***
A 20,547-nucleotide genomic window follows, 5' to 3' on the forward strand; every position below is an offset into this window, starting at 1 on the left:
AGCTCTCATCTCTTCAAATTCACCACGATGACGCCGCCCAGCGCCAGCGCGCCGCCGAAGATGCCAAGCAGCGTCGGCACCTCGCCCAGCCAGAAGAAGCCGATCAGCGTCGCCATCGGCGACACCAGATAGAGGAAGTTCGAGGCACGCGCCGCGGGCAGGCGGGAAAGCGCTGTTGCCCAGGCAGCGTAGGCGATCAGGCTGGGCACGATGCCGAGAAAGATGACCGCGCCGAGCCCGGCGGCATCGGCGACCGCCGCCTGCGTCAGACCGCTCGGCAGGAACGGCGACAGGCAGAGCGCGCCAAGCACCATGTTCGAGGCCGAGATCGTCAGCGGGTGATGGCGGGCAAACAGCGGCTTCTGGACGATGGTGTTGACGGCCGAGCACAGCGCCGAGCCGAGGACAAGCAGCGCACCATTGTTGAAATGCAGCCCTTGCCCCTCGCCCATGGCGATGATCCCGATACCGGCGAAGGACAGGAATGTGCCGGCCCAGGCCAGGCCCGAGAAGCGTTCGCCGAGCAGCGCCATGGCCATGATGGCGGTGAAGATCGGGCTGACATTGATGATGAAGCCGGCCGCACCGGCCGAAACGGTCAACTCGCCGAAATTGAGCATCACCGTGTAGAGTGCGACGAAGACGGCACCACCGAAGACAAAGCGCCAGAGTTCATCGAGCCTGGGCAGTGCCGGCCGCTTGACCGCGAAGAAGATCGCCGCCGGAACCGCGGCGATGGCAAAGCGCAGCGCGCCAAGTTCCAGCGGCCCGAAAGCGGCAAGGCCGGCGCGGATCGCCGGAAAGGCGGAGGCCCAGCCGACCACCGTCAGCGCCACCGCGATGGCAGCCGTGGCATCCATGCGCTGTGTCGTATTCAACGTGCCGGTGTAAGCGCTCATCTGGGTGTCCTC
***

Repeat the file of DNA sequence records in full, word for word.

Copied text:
A 20,547-nucleotide genomic window follows, 5' to 3' on the forward strand; every position below is an offset into this window, starting at 1 on the left:
AGCTCTCATCTCTTCAAATTCACCACGATGACGCCGCCCAGCGCCAGCGCGCCGCCGAAGATGCCAAGCAGCGTCGGCACCTCGCCCAGCCAGAAGAAGCCGATCAGCGTCGCCATCGGCGACACCAGATAGAGGAAGTTCGAGGCACGCGCCGCGGGCAGGCGGGAAAGCGCTGTTGCCCAGGCAGCGTAGGCGATCAGGCTGGGCACGATGCCGAGAAAGATGACCGCGCCGAGCCCGGCGGCATCGGCGACCGCCGCCTGCGTCAGACCGCTCGGCAGGAACGGCGACAGGCAGAGCGCGCCAAGCACCATGTTCGAGGCCGAGATCGTCAGCGGGTGATGGCGGGCAAACAGCGGCTTCTGGACGATGGTGTTGACGGCCGAGCACAGCGCCGAGCCGAGGACAAGCAGCGCACCATTGTTGAAATGCAGCCCTTGCCCCTCGCCCATGGCGATGATCCCGATACCGGCGAAGGACAGGAATGTGCCGGCCCAGGCCAGGCCCGAGAAGCGTTCGCCGAGCAGCGCCATGGCCATGATGGCGGTGAAGATCGGGCTGACATTGATGATGAAGCCGGCCGCACCGGCCGAAACGGTCAACTCGCCGAAATTGAGCATCACCGTGTAGAGTGCGACGAAGACGGCACCACCGAAGACAAAGCGCCAGAGTTCATCGAGCCTGGGCAGTGCCGGCCGCTTGACCGCGAAGAAGATCGCCGCCGGAACCGCGGCGATGGCAAAGCGCAGCGCGCCAAGTTCCAGCGGCCCGAAAGCGGCAAGGCCGGCGCGGATCGCCGGAAAGGCGGAGGCCCAGCCGACCACCGTCAGCGCCACCGCGATGGCAGCCGTGGCATCCATGCGCTGTGTCGTATTCAACGTGCCGGTGTAAGCGCTCATCTGGGTGTCCTC